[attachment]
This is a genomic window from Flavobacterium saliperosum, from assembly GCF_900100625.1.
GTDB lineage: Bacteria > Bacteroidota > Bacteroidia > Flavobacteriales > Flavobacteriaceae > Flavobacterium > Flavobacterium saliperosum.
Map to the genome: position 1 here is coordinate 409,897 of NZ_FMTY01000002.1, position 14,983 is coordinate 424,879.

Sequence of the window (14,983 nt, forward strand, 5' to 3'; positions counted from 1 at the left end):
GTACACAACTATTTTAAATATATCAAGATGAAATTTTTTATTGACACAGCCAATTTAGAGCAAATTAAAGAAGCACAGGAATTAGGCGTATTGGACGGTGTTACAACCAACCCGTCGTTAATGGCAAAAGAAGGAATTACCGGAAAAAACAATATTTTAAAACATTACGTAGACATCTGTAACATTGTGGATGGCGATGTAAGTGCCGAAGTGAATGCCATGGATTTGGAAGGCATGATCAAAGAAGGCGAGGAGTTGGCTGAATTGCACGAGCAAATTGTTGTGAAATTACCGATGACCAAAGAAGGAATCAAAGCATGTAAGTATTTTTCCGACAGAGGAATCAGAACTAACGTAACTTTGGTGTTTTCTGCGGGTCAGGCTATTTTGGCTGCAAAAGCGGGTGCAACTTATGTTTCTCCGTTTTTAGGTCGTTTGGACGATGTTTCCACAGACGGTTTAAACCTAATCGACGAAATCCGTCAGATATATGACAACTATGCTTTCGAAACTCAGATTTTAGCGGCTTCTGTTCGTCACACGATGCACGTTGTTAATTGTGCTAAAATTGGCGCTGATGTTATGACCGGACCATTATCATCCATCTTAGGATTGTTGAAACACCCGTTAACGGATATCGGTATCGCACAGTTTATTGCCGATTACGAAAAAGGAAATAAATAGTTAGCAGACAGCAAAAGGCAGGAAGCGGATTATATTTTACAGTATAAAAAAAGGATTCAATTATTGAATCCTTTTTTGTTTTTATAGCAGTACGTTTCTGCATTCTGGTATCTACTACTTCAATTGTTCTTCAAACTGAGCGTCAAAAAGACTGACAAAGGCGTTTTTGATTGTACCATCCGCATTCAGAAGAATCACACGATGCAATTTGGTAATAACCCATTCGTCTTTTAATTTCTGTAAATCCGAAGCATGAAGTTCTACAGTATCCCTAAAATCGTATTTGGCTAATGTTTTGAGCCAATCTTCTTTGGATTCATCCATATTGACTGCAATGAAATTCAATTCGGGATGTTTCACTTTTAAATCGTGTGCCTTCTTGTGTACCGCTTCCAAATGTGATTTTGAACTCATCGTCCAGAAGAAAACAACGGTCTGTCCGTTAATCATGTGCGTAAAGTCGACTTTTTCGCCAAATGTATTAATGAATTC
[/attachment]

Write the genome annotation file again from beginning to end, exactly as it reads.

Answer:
This is a genomic window from Flavobacterium saliperosum, from assembly GCF_900100625.1.
GTDB lineage: Bacteria > Bacteroidota > Bacteroidia > Flavobacteriales > Flavobacteriaceae > Flavobacterium > Flavobacterium saliperosum.
Map to the genome: position 1 here is coordinate 409,897 of NZ_FMTY01000002.1, position 14,983 is coordinate 424,879.

Sequence of the window (14,983 nt, forward strand, 5' to 3'; positions counted from 1 at the left end):
GTACACAACTATTTTAAATATATCAAGATGAAATTTTTTATTGACACAGCCAATTTAGAGCAAATTAAAGAAGCACAGGAATTAGGCGTATTGGACGGTGTTACAACCAACCCGTCGTTAATGGCAAAAGAAGGAATTACCGGAAAAAACAATATTTTAAAACATTACGTAGACATCTGTAACATTGTGGATGGCGATGTAAGTGCCGAAGTGAATGCCATGGATTTGGAAGGCATGATCAAAGAAGGCGAGGAGTTGGCTGAATTGCACGAGCAAATTGTTGTGAAATTACCGATGACCAAAGAAGGAATCAAAGCATGTAAGTATTTTTCCGACAGAGGAATCAGAACTAACGTAACTTTGGTGTTTTCTGCGGGTCAGGCTATTTTGGCTGCAAAAGCGGGTGCAACTTATGTTTCTCCGTTTTTAGGTCGTTTGGACGATGTTTCCACAGACGGTTTAAACCTAATCGACGAAATCCGTCAGATATATGACAACTATGCTTTCGAAACTCAGATTTTAGCGGCTTCTGTTCGTCACACGATGCACGTTGTTAATTGTGCTAAAATTGGCGCTGATGTTATGACCGGACCATTATCATCCATCTTAGGATTGTTGAAACACCCGTTAACGGATATCGGTATCGCACAGTTTATTGCCGATTACGAAAAAGGAAATAAATAGTTAGCAGACAGCAAAAGGCAGGAAGCGGATTATATTTTACAGTATAAAAAAAGGATTCAATTATTGAATCCTTTTTTGTTTTTATAGCAGTACGTTTCTGCATTCTGGTATCTACTACTTCAATTGTTCTTCAAACTGAGCGTCAAAAAGACTGACAAAGGCGTTTTTGATTGTACCATCCGCATTCAGAAGAATCACACGATGCAATTTGGTAATAACCCATTCGTCTTTTAATTTCTGTAAATCCGAAGCATGAAGTTCTACAGTATCCCTAAAATCGTATTTGGCTAATGTTTTGAGCCAATCTTCTTTGGATTCATCCATATTGACTGCAATGAAATTCAATTCGGGATGTTTCACTTTTAAATCGTGTGCCTTCTTGTGTACCGCTTCCAAATGTGATTTTGAACTCATCGTCCAGAAGAAAACAACGGTCTGTCCGTTAATCATGTGCGTAAAGTCGACTTTTTCGCCAAATGTATTAATGAATTC